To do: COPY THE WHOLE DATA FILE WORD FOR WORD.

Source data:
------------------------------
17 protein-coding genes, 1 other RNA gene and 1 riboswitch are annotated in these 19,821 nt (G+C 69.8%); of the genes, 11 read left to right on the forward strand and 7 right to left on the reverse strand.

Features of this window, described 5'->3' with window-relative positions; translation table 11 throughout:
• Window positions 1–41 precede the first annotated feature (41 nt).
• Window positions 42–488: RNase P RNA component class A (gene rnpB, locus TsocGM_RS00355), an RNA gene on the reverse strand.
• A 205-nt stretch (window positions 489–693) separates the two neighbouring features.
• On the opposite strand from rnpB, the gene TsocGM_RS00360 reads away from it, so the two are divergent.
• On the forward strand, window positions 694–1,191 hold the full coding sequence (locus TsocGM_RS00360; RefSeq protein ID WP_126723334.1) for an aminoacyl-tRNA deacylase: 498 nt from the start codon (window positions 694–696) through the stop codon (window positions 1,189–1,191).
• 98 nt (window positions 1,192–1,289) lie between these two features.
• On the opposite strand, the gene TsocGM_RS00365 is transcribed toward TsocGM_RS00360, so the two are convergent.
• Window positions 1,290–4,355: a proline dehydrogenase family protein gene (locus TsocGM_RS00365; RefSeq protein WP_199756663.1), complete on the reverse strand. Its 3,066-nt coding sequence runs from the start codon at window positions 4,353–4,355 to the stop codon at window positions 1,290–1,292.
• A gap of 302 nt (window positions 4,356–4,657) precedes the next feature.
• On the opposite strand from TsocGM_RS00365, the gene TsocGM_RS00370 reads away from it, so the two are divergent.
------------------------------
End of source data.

17 protein-coding genes, 1 other RNA gene and 1 riboswitch are annotated in these 19,821 nt (G+C 69.8%); of the genes, 11 read left to right on the forward strand and 7 right to left on the reverse strand.

Features of this window, described 5'->3' with window-relative positions; translation table 11 throughout:
• Window positions 1–41 precede the first annotated feature (41 nt).
• Window positions 42–488: RNase P RNA component class A (gene rnpB, locus TsocGM_RS00355), an RNA gene on the reverse strand.
• A 205-nt stretch (window positions 489–693) separates the two neighbouring features.
• On the opposite strand from rnpB, the gene TsocGM_RS00360 reads away from it, so the two are divergent.
• On the forward strand, window positions 694–1,191 hold the full coding sequence (locus TsocGM_RS00360; RefSeq protein ID WP_126723334.1) for an aminoacyl-tRNA deacylase: 498 nt from the start codon (window positions 694–696) through the stop codon (window positions 1,189–1,191).
• 98 nt (window positions 1,192–1,289) lie between these two features.
• On the opposite strand, the gene TsocGM_RS00365 is transcribed toward TsocGM_RS00360, so the two are convergent.
• Window positions 1,290–4,355: a proline dehydrogenase family protein gene (locus TsocGM_RS00365; RefSeq protein WP_199756663.1), complete on the reverse strand. Its 3,066-nt coding sequence runs from the start codon at window positions 4,353–4,355 to the stop codon at window positions 1,290–1,292.
• A gap of 302 nt (window positions 4,356–4,657) precedes the next feature.
• On the opposite strand from TsocGM_RS00365, the gene TsocGM_RS00370 reads away from it, so the two are divergent.